Food SecurityF-Output-1F1 Food AssistanceNumber of beneficiaries receiving food, non-food items, cash transfers and vouchers as % of plannedIndividualGeography; Sex; Age; Disabilities; Any other relevant criteria, such as urban/rural, community, household, religious, ethnic or political identities)OutputYesLEGS: Core Standard 6: Monitoring, Evaluation and Livelihoods Impact, SPHERE Food security and nutrition chaptern/aAppropriate in phases 2-4 of a new L3 emergency Phase 2, Phase 3, Phase 4n/aPending Food Cluster review in 2013.n/aPending Food Cluster review in 2013.W1.1 Hygiene items, W7 Aggravating Factors
Food SecurityF-Output-10F8 Agriculture and LivestockQuantity of input items distributed, as % of plannedOtherAgricultural inputs LEGS: Core Standard 6: Monitoring, Evaluation and Livelihoods Impact, SPHERE Food security and nutrition chapter
Food SecurityF-Output-11F1 Food AssistanceNumber of people trained as % of planned (e.g. best nutrition practice or land conservation etc.)IndividualTotal planned peopleActual number of peopleLEGS: Core Standard 6: Monitoring, Evaluation and Livelihoods ImpactR3 Capacity Building
Food SecurityF-Output-12F1 Food AssistanceNumber of market system actors involved in emergency responseIndividualTraders, retailes, or other
Food SecurityF-Output-13F1 Food AssistanceNumber of institutional sites assisted (e.g. schools, health centres), as % of plannedFacilitySchool, health centres or otherE1 Access and Learning Environment, R4 Governance, W7 Aggravating Factors
Food SecurityF-Output-2F1 Food AssistanceQuantity of food/value of cash/voucher received by beneficiary HH (and proportion in relation to food basket)This indicator should express the percentage of the food needs that are covered by the ration distributed Othern/aTotal planned food basket per HHActual received by HHGeography; Sex; Age; Disabilities; Any other relevant criteria, such as urban/rural, community, household, religious, ethnic or political identities)OutputYesLEGS: Core Standard 6: Monitoring, Evaluation and Livelihoods Impactn/aAppropriate in phases 2-4 of a new L3 emergency Phase 2, Phase 3, Phase 4n/aPending Food Cluster review in 2013.n/aPending Food Cluster review in 2013.R1 Economic Recovery and Livelihoods
Food SecurityF-Output-3F1 Food AssistanceQuantity of food assistance distributed, as % of plannedOtherTons, or value of cash or vouchersTotal quantity plannedActual distributed
Food SecurityF-Output-4F1 Food AssistanceTotal value of cash or vouchers for food and basic needs distributed, as % of plannedOtherValue of cahs and/or vouchersTotal quantity plannedActual distributedLEGS: Core Standard 6: Monitoring, Evaluation and Livelihoods ImpactR1 Economic Recovery and Livelihoods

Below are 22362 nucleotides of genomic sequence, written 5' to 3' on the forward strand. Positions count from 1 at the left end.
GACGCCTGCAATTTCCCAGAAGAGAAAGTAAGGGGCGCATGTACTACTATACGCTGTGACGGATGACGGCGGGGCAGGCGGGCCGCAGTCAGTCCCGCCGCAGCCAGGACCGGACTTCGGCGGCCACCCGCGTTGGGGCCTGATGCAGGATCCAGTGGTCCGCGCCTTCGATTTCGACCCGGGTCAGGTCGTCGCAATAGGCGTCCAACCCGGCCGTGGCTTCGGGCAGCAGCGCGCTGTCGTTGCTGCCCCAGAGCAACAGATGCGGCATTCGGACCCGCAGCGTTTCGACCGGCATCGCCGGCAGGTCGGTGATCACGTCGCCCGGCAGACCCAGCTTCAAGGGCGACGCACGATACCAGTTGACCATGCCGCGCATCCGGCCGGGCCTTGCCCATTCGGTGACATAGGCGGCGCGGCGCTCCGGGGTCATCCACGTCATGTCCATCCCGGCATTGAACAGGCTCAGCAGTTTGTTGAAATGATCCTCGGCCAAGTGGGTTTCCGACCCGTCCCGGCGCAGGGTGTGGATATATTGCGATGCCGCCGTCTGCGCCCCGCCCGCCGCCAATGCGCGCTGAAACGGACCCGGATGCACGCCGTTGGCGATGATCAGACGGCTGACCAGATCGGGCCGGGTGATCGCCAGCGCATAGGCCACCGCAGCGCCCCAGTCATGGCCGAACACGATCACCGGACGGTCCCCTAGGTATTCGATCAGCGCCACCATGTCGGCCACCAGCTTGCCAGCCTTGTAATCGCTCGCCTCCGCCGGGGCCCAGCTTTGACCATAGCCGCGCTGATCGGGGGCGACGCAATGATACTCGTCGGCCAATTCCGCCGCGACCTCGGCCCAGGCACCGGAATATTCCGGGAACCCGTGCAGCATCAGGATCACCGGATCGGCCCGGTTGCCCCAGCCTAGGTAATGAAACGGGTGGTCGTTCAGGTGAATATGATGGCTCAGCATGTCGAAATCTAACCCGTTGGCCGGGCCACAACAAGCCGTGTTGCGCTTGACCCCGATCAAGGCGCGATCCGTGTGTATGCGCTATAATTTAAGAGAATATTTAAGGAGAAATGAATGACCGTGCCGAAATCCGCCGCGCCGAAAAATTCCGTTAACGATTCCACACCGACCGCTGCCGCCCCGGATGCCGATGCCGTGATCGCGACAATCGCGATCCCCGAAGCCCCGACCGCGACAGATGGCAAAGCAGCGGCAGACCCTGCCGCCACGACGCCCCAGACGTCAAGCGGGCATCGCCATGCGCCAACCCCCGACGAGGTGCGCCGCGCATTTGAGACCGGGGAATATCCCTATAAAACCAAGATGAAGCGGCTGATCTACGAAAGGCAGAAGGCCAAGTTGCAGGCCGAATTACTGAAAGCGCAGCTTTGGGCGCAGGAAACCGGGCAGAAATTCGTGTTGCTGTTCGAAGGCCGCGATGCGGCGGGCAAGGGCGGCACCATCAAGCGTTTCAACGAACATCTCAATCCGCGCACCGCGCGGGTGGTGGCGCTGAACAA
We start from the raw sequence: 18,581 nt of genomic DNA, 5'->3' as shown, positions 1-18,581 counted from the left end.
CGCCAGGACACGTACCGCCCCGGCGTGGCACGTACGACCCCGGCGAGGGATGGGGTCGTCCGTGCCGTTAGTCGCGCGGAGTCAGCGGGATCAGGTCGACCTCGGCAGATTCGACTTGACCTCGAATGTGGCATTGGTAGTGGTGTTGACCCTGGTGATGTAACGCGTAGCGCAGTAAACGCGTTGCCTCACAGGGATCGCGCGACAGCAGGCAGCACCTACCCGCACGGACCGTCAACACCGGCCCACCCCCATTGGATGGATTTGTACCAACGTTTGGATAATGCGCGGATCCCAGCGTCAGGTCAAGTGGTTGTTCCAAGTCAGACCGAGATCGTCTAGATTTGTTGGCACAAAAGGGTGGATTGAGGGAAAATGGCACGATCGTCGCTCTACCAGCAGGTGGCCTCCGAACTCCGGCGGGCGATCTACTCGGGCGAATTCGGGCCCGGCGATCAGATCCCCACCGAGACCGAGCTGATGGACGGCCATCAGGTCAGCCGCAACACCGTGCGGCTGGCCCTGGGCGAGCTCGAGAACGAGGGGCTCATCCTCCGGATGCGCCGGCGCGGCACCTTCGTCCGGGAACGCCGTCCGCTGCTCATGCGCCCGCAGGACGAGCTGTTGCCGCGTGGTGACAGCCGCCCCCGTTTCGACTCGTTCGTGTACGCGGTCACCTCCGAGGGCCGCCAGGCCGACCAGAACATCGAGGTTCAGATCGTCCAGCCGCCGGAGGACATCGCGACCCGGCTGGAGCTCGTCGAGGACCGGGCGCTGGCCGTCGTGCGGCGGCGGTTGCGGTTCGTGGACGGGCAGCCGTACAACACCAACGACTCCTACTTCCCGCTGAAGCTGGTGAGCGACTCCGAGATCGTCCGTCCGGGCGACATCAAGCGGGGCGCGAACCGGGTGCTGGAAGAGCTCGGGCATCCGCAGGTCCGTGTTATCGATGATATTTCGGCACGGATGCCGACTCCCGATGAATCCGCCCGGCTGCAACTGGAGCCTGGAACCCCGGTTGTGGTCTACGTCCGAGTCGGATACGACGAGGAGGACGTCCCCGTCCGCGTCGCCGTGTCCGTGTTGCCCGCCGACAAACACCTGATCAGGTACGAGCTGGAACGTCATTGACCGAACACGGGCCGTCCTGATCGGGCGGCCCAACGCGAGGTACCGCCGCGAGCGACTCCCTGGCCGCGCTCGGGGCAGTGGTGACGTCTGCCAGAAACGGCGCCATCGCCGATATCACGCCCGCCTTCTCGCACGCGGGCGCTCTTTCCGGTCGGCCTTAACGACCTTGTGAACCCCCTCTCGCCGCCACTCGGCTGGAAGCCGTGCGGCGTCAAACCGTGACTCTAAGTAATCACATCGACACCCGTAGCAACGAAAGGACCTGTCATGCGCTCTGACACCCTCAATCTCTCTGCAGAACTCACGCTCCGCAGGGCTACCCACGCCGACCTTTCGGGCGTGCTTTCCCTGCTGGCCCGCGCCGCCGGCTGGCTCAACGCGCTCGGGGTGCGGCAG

Food SecurityF-Output-5F1 Food AssistanceFrequency of food/cash assistance to beneficiary HH (months)OtherNumber of months
Food SecurityF-Output-6F1.4 Livelihood RecoveryTotal value of cash and vouchers for livelihood recovery distributed to targeted beneficiaries as % of plannedother Value of cash and/or vouchersLEGS: Core Standard 6: Monitoring, Evaluation and Livelihoods ImpactR1 Economic Recovery and Livelihoods
Food SecurityF-Output-7F1 Food AssistanceNumber of assets built, restored or maintained to targeted beneficiaries, by type and unit of measure (e.g. hectares of land where conservation activities were implemented, length and type of irrigation systems restored, hectares recovered for farming)Title: Number of assets built, restored or maintained to targeted beneficiaries, by type and unit of measure (e.g. hectares of land where conservation activities were implemented, length and type of irrigation systems restored, hectares recovered for farming) as % of planned OtherNumber of assets LEGS: Core Standard 6: Monitoring, Evaluation and Livelihoods ImpactR4 Governance, W7 Aggravating Factors
Food SecurityF-Output-8F8 Agriculture and LivestockNumber of beneficiaries receiving agricultural inputs as % of planned beneficiariesIncluding animals IndividualNumberPending Food Cluster review in 2013.Pending Food Cluster review in 2013.Geography; Sex; Age; Disabilities; Any other relevant criteria, such as urban/rural, community, household, religious, ethnic or political identities)OutputYesLEGS: Core Standard 6: Monitoring, Evaluation and Livelihoods Impactn/aAppropriate in phases 2-4 of a new L3 emergency Phase 2, Phase 3, Phase 4n/aPending Food Cluster review in 2013.n/aPending Food Cluster review in 2013.
Food SecurityF-Output-9F8 Agriculture and LivestockGermination rates/harvest quantities as % of plannedPending Food Cluster review in 2013. Othern/aPending Food Cluster review in 2013.Pending Food Cluster review in 2013.Geography; Sex; Age; Disabilities; Any other relevant criteria, such as urban/rural, community, household, religious, ethnic or political identities)OutputYesn/aAppropriate in phases 2-4 of a new L3 emergency Phase 2, Phase 3, Phase 4n/aPending Food Cluster review in 2013.n/aPending Food Cluster review in 2013.R1 Economic Recovery and Livelihoods